The photosystem I (PSI)-ferrodoxin (Fd) complex is important in electron transfer during photosynthesis, through which plants convert sunlight, carbon dioxide, and water into complex chemicals and oxygen. Scientists have recently crystallized the PSI-Fd complex for the first time. They found that the PSI-Fd complex contained Fd with weak and strong binding states and that Fd binding caused the PSI subunits to reorganize into a structure that facilitated rapid electron transfer.


After 60 years, Isle Royale continues world's longest predator-prey study



Posted: 17 May 2018 07:23 AM PDT


The 2018 report is out: two wolves, almost 1,500 moose and an ecosystem in transition. In its 60th year, the research conducted at Isle Royale National Park is the longest running predator-prey study of its kind.


Faster test for cannabis quality



Posted: 17 May 2018 07:22 AM PDT


Researchers have developed a new method of measuring phytocannabinoids -- the primary bioactive molecules in cannabis -- that will lead to faster, safer and more accurate information for producers, regulators and consumers alike.


La Trobe's infection-busting discovery



Posted: 17 May 2018 07:22 AM PDT


Scientists have shown a protein found in a tobacco plant has the potential to fight life-threatening infectious diseases.


The survival of sea birds affected by ocean cycles



Posted: 17 May 2018 07:22 AM PDT


In a general context of climate change, researchers have revealed the impact of ocean cycles, such as the Pacific decadal oscillation and El Niño, on the survival of the Nazca booby. Their research shows for the first time that long cycles directly affect the survival of adult populations.


Keep saying yes to fish twice a week for heart health



Posted: 17 May 2018 05:18 AM PDT


A new scientific advisory reaffirms the recommendation to eat two servings of fish per week.


Marine animals have been following their preferred climate for millions of years



Posted: 17 May 2018 05:18 AM PDT


Current global warming has far-reaching ecological consequences, also for the Earth's oceans. Many marine organisms are reacting by migrating towards the poles. Researchers have now discovered that marine animals have been migrating for millions of years when the temperature on Earth increases or decreases.


Major shift in marine life occurred 33 million years later in the South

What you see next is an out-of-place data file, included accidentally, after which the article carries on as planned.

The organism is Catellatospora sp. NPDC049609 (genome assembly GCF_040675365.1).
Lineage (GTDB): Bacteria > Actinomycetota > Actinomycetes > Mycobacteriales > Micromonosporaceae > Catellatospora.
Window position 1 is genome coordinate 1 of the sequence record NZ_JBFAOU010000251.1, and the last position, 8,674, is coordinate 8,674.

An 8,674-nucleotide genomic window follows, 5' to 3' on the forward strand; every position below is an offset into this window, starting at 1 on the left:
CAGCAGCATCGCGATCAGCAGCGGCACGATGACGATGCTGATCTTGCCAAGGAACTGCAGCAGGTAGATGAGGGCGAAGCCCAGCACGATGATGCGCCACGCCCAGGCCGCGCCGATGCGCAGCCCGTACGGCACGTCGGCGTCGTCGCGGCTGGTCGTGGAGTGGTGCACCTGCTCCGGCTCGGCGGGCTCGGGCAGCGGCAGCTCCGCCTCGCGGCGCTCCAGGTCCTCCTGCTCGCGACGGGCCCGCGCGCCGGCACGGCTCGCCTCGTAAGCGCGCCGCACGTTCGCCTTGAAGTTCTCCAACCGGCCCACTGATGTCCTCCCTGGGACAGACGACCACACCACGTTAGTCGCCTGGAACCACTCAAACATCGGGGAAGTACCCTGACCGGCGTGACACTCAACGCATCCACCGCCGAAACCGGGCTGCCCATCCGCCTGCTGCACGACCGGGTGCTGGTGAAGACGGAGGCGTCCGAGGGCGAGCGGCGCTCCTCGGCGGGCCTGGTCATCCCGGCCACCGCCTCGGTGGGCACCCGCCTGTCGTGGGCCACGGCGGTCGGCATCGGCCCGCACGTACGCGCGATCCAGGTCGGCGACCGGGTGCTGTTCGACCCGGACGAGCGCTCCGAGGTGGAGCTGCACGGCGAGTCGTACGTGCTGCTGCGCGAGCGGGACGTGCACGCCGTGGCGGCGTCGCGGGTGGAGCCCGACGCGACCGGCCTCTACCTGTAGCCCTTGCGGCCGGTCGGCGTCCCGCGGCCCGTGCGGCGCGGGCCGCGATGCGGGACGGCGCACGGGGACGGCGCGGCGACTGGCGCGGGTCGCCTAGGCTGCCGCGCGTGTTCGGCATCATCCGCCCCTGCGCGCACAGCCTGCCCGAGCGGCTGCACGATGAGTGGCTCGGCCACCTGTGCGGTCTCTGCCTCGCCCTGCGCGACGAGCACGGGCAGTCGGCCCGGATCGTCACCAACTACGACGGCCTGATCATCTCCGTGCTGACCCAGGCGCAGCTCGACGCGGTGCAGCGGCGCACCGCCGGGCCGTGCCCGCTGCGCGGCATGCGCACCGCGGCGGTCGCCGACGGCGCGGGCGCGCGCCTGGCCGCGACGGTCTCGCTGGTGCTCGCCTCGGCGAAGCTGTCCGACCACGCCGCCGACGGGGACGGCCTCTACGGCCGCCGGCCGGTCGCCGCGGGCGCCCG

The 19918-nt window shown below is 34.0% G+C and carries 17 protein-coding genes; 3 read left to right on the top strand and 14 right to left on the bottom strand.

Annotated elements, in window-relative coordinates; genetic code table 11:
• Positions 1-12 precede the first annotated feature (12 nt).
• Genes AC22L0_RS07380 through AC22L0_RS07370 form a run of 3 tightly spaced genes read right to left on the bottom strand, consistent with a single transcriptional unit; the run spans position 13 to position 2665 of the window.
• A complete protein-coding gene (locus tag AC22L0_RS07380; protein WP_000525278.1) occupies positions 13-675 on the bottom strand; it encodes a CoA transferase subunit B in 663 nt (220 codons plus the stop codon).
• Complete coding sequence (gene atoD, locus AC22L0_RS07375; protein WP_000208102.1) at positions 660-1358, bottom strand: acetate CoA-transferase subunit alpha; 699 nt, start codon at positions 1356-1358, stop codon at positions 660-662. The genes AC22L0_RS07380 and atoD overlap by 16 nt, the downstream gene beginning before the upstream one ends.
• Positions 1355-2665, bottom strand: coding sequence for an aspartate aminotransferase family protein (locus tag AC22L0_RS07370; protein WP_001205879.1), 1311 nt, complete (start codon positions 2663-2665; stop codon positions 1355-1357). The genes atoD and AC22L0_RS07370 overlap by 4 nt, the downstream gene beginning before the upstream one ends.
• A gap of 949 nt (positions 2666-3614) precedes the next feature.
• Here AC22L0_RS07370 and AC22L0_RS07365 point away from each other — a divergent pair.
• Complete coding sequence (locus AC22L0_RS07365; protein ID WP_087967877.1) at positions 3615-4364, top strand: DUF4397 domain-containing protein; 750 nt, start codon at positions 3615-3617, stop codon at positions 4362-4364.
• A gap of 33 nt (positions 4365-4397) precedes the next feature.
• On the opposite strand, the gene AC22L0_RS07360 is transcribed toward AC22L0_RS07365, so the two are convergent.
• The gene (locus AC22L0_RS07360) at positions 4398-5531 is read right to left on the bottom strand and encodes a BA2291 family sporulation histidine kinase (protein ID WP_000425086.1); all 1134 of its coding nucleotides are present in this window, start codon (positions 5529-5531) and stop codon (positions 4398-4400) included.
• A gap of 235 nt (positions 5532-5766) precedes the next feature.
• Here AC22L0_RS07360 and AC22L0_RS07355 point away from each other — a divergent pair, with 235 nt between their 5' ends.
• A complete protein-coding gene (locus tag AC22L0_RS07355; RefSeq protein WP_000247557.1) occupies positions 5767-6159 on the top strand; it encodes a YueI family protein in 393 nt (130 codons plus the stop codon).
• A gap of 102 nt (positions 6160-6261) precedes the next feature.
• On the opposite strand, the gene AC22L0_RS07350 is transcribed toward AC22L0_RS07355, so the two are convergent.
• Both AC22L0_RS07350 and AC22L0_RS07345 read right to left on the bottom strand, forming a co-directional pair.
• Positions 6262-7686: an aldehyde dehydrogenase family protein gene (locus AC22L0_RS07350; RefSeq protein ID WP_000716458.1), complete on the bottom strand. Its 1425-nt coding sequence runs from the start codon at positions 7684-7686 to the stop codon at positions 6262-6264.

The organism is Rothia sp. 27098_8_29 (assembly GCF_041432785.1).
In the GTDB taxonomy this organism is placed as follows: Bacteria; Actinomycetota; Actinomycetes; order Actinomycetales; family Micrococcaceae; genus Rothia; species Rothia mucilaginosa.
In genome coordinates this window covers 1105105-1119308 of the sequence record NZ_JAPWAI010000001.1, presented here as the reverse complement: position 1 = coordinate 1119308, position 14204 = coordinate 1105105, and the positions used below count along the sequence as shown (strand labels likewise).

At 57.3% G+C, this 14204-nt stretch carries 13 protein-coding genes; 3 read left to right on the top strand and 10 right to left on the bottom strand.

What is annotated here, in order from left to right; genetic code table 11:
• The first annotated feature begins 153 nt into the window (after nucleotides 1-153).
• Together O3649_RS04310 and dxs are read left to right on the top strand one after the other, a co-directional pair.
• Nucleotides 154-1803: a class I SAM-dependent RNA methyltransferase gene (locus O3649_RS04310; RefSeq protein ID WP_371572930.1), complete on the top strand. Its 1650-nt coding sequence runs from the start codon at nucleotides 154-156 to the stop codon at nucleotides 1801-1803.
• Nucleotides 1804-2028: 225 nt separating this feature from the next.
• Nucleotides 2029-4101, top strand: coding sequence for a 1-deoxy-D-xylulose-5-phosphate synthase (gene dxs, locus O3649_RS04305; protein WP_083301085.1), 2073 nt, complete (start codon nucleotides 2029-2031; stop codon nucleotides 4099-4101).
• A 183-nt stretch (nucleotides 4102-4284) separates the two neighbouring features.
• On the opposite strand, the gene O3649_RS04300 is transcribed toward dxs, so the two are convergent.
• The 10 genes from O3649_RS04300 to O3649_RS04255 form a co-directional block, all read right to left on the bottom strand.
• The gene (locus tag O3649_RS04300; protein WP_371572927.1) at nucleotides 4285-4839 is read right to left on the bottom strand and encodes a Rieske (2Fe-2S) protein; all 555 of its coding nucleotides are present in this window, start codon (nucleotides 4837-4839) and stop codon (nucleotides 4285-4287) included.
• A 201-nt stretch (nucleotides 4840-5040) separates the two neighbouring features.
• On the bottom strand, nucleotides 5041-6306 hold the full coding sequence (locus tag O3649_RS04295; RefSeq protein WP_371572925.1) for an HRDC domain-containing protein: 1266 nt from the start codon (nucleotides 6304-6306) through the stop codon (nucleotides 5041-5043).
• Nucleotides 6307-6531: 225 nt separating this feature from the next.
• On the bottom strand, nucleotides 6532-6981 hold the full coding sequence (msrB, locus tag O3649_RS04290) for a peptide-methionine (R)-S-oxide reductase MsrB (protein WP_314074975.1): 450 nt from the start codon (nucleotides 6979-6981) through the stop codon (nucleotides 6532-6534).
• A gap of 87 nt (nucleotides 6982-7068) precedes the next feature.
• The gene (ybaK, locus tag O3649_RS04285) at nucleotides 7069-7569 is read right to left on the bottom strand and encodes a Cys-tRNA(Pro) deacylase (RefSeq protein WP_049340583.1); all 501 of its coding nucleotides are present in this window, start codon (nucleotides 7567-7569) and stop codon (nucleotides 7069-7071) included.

Posted: 17 May 2018 05:18 AM PDT


A new study of marine fossils from Antarctica, Australia, New Zealand and South America reveals that one of the greatest changes to the evolution of life in our oceans occurred more recently in the Southern Hemisphere than previously thought.


Climate-threatened animals unable to relocate



Posted: 17 May 2018 05:18 AM PDT


Many of the European mammals whose habitat is being destroyed by climate change are not able to find new places to live elsewhere.


Climate change in Quebec equals a much greater diversity of species???



Posted: 16 May 2018 02:22 PM PDT


A team of researchers believe that, paradoxically, climate change may result in Quebec's national and provincial parks becoming biodiversity refuges of continental importance as the variety of species present there increases. They calculated potential changes in the presence of 529 species in about one third of the protected areas in southern Quebec. Their results suggest that fifty -- eighty years from now (between 2071-2100) close to half of the protected regions of southern Quebec may see a species turnover of greater than 80 %.


Why chikungunya, other arthritis-causing viruses target joints



Posted: 16 May 2018 10:12 AM PDT


Scientists have understood little about how chikungunya and related viruses cause arthritis. Now, researchers at have identified the molecular handle that chikungunya grabs to get inside cells. The findings could lead to ways to prevent or treat disease caused by chikungunya and related viruses.


Under certain conditions, bacterial signals set the stage for leukemia



Posted: 16 May 2018 10:12 AM PDT


A new study shows that bacterial signals are crucial to the development of a precursor condition to leukemia, which can be induced by disrupting the intestinal barrier or by introducing a bacterial infection.
You are subscribed to email updates from Plants & Animals News -- ScienceDaily.
To stop receiving these emails, you may unsubscribe now.
Email delivery powered by Google
Google, 1600 Amphitheatre Parkway, Mountain View, CA 94043, United States

Sciencedaily.com

Categorieën: Wetenschap
Leeftijd: 14 t/m 18 jaar 19 t/m 30 jaar 31 t/m 64 jaar 65 jaar en ouder

Deel deze nieuwsbrief op

© 2018